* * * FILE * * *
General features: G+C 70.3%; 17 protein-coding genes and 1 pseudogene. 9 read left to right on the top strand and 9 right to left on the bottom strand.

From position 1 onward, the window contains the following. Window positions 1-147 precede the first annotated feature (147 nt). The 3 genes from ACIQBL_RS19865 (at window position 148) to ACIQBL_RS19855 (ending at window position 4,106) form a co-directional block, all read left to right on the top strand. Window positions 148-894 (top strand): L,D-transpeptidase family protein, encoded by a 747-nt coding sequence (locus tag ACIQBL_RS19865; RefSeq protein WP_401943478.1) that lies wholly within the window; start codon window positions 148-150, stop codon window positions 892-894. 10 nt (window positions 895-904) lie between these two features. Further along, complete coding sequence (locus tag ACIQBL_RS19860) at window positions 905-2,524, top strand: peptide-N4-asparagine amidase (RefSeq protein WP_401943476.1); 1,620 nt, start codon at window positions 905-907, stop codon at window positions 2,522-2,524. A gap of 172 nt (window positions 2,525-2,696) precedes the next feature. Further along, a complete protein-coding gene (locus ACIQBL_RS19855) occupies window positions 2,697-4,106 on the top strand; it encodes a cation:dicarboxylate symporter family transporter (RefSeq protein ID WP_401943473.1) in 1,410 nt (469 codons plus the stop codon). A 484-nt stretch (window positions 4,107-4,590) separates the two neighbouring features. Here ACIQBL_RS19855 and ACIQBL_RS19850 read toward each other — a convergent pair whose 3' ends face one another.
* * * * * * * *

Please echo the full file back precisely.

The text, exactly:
General features: G+C 70.3%; 17 protein-coding genes and 1 pseudogene. 9 read left to right on the top strand and 9 right to left on the bottom strand.

From position 1 onward, the window contains the following. Window positions 1-147 precede the first annotated feature (147 nt). The 3 genes from ACIQBL_RS19865 (at window position 148) to ACIQBL_RS19855 (ending at window position 4,106) form a co-directional block, all read left to right on the top strand. Window positions 148-894 (top strand): L,D-transpeptidase family protein, encoded by a 747-nt coding sequence (locus tag ACIQBL_RS19865; RefSeq protein WP_401943478.1) that lies wholly within the window; start codon window positions 148-150, stop codon window positions 892-894. 10 nt (window positions 895-904) lie between these two features. Further along, complete coding sequence (locus tag ACIQBL_RS19860) at window positions 905-2,524, top strand: peptide-N4-asparagine amidase (RefSeq protein WP_401943476.1); 1,620 nt, start codon at window positions 905-907, stop codon at window positions 2,522-2,524. A gap of 172 nt (window positions 2,525-2,696) precedes the next feature. Further along, a complete protein-coding gene (locus ACIQBL_RS19855) occupies window positions 2,697-4,106 on the top strand; it encodes a cation:dicarboxylate symporter family transporter (RefSeq protein ID WP_401943473.1) in 1,410 nt (469 codons plus the stop codon). A 484-nt stretch (window positions 4,107-4,590) separates the two neighbouring features. Here ACIQBL_RS19855 and ACIQBL_RS19850 read toward each other — a convergent pair whose 3' ends face one another.